The Bretton Woods international financial system, which was in place from roughly 1949 to 1973, is the most significant modern policy experiment to attempt to simultaneously manage international payments, international capital flows, and international currency values. This paper uses an international macroeconomic accounting methodology to study the Bretton Woods system and finds that it: (i) significantly distorted both international and domestic capital markets and hence the accumulation and allocation of capital; (ii) significantly slowed the reconstruction of Europe, albeit while limiting the indebtedness of European countries. Our results also provide support for the utility of the accounting methodology in that it finds a sharp change in the behavior of domestic and international capital market wedges that coincides with the breakdown of the system.
This paper studies the effects of changing current trade barriers between Bangladesh and India on national welfare, and on the distribution of people and Real GDP in regions within these countries. We use a spatial general equilibrium model calibrated to these two economies, along with road network travel-time calculated using GPS data, to measure changes in economic outcomes given changes in trade costs across regions. In particular, we focus on three scenarios: (i) allowing traffic of vehicles transporting goods along the routes specified in the BBIN motor vehicle agreement (MVA); (ii) changes in traffic and trade of vehicles transporting goods along the routes specified in the MVA; and (iii) complete integration allowing traffic and trade of vehicles transporting goods across any route. Our counterfactual exercises show that decreasing trade barriers between these two countries can lead to an increase in national welfare for both India and Bangladesh.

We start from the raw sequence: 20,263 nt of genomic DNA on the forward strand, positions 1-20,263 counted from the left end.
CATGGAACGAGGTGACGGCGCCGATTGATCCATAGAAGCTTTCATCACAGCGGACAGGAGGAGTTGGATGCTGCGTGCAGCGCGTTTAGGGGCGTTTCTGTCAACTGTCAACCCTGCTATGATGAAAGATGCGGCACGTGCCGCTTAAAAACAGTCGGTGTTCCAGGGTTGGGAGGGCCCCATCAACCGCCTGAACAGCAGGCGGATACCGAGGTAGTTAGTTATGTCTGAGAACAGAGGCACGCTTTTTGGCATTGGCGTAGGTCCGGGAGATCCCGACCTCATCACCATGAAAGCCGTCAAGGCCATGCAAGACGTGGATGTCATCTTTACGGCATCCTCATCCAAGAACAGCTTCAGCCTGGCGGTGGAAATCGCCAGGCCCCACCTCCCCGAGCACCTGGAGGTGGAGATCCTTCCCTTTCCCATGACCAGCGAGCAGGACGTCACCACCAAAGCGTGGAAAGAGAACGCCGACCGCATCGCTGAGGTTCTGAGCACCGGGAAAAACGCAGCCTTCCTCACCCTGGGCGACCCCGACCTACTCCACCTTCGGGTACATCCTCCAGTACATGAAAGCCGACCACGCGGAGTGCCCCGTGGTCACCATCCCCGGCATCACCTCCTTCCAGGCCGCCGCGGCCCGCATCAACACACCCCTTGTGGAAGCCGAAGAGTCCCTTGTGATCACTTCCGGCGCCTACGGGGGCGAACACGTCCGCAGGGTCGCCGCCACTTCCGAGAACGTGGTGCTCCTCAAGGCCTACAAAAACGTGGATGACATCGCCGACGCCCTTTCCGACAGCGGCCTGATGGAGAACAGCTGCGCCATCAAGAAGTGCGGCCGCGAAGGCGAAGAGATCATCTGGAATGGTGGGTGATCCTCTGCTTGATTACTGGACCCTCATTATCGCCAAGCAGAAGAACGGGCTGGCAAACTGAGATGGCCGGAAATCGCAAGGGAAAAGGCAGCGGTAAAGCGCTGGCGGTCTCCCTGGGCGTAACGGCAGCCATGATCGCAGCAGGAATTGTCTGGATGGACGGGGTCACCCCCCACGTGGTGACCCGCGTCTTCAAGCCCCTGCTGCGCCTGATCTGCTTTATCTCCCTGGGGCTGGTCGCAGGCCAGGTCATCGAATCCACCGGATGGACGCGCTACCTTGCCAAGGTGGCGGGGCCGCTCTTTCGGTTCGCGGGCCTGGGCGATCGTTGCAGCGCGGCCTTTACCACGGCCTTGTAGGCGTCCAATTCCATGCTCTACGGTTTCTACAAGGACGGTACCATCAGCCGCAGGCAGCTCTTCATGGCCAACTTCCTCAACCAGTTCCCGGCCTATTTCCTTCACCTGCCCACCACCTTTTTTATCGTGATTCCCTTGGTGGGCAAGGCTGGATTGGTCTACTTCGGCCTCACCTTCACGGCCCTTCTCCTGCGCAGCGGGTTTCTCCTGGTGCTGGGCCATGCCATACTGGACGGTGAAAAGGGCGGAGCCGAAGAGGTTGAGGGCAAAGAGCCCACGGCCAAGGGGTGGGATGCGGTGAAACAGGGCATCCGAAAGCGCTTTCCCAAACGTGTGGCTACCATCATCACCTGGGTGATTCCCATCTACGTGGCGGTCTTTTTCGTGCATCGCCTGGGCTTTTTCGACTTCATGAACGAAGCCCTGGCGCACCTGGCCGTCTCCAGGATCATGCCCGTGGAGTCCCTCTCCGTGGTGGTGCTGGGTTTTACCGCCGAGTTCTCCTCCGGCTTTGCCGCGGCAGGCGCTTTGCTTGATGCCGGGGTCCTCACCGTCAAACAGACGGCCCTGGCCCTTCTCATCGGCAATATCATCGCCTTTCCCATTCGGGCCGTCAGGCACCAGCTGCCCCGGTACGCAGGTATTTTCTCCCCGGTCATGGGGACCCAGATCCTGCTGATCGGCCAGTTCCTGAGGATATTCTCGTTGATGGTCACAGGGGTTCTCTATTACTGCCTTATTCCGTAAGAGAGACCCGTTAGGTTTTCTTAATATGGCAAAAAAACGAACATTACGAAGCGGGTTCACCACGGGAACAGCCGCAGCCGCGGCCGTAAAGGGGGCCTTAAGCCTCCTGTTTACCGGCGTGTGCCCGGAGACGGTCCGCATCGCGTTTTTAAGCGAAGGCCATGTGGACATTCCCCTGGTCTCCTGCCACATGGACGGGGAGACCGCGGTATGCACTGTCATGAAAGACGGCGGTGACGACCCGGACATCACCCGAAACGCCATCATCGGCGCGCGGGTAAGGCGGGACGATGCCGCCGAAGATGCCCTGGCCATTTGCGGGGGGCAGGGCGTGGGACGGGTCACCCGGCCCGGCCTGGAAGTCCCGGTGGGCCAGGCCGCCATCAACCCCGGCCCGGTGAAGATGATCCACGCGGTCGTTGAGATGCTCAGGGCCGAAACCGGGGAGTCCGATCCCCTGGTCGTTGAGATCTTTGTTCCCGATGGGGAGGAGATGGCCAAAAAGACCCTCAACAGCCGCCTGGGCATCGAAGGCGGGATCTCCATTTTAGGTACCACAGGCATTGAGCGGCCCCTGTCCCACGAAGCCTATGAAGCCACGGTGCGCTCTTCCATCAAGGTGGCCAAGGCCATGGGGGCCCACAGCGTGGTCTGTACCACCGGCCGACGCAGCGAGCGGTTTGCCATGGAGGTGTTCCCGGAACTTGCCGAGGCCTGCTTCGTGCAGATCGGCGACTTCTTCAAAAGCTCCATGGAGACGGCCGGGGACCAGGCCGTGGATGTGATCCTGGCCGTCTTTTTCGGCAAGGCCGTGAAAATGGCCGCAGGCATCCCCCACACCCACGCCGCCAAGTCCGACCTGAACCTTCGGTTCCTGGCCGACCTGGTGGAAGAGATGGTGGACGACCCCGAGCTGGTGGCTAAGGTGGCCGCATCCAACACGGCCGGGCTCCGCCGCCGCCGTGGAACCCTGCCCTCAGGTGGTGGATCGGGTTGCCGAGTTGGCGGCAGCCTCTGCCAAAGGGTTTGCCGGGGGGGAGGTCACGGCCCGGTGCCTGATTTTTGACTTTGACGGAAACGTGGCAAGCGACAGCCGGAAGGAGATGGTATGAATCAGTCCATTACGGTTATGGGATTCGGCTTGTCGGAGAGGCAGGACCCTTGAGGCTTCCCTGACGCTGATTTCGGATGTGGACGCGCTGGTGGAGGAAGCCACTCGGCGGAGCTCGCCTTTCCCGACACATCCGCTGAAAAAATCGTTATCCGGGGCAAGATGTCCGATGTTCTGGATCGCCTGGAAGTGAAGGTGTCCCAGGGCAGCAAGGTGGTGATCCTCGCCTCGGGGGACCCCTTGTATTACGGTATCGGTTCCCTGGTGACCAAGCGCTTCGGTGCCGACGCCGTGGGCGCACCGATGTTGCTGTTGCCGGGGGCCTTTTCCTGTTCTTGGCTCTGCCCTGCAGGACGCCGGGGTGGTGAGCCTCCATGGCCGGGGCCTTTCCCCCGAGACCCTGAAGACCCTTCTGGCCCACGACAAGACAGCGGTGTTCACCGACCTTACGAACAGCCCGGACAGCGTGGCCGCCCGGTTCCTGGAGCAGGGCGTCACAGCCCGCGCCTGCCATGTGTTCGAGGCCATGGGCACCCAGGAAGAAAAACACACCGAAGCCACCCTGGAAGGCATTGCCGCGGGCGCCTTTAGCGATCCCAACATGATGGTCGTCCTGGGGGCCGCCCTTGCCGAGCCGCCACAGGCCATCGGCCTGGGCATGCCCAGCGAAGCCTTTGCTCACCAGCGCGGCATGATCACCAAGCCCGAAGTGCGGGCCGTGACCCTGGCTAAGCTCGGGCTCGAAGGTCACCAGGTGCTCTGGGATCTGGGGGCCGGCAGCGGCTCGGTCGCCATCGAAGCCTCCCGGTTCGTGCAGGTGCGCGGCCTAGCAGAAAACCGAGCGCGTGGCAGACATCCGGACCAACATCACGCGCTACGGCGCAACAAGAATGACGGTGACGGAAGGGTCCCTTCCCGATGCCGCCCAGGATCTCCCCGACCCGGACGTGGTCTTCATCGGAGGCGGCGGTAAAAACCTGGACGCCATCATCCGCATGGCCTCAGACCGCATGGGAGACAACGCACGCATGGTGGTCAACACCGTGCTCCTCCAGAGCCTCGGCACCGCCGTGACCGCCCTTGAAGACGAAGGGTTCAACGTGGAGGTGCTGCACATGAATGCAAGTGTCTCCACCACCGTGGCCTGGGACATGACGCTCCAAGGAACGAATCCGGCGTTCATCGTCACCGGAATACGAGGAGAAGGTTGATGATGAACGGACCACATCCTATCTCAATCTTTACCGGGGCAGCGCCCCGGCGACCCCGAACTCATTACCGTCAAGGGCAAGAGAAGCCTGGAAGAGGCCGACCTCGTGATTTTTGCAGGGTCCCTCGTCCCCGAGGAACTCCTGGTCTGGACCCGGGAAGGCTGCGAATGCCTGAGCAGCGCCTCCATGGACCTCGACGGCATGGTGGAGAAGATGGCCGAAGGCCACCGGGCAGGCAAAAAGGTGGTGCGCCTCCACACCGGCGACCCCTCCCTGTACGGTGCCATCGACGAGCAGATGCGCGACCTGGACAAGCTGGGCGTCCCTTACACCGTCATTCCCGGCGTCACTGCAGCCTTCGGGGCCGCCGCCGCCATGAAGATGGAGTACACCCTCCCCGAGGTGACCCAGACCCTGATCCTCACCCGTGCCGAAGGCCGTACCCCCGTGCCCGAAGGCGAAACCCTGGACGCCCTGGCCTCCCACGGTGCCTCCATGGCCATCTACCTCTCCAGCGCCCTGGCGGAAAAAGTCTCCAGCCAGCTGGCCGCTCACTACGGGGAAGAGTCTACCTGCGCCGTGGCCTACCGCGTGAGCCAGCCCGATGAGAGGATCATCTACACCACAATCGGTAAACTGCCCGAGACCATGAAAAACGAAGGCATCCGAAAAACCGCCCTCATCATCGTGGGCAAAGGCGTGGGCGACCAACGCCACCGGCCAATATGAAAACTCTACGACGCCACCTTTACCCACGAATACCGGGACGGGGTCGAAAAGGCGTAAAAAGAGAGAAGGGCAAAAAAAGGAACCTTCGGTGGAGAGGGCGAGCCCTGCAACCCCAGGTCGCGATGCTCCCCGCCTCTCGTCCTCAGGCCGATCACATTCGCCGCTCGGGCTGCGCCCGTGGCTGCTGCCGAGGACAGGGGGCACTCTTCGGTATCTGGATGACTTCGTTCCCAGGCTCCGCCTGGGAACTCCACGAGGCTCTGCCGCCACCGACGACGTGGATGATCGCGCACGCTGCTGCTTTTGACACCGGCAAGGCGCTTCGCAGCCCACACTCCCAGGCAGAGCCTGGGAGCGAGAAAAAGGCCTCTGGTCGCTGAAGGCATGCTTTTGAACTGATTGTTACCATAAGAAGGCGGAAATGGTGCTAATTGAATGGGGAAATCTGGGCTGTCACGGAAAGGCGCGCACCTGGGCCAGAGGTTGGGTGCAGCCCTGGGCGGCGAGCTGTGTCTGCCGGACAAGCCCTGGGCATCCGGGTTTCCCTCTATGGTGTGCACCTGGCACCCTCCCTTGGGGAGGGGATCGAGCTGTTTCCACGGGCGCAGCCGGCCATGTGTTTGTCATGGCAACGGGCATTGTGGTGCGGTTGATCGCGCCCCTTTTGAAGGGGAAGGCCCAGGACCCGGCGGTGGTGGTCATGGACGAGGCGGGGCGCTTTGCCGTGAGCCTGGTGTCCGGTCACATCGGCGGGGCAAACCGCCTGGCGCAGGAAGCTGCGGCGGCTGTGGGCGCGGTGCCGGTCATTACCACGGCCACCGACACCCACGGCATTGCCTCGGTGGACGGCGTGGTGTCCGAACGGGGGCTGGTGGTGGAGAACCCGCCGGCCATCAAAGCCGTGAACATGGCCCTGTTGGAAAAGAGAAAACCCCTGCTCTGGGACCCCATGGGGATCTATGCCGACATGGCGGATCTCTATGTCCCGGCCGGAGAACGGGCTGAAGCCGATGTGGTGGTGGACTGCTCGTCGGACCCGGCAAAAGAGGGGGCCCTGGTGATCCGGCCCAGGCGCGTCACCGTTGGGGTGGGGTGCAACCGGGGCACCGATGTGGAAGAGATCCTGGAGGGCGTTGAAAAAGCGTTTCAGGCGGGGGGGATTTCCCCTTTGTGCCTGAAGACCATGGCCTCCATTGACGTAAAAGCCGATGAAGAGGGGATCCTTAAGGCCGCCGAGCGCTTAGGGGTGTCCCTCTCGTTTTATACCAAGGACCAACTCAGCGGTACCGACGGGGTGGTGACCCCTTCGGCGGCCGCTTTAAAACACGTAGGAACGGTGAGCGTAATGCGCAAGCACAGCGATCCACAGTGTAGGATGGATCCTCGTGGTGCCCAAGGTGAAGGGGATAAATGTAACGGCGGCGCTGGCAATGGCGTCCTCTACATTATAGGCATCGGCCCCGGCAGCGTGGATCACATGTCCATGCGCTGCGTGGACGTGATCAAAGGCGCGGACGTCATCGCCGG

“Bridging India and Bangladesh: Cross-border Trade and Motor Vehicle Agreements”
Work in Progress
“Foreign Investment, Productivity Spillovers and Environmental Effects: Evidence from the United Fruit Company” with Esteban Méndez-Chacón
“Productivity, Business Cycles and Trade: Evidence from Chile” with Vladimir Smirnyagin
Intermediate Microeconomics (350 students), Spring 2018;
Principles of Macroeconomics (60 students), Summer 2017; and
Math Camp for Economics Graduate Students, Summer 2016, 2017.
Macroeconomics (Lee Ohanian), Fall 2016, Fall 2018; and
Macroeconomic Implications of Globalization (Ariel Burstein), Spring 2017.
Principles of Microeconomics, Fall 2017, Winter 2017, Spring 2019; and
Principles of Macroeconomics, Spring 2016, Winter 2018.
Diana Van Patten
Department of Economics, UCLA
8292, Bunche Hall
Los Angeles, CA 90095
Email: dvpr (at) ucla (dot) edu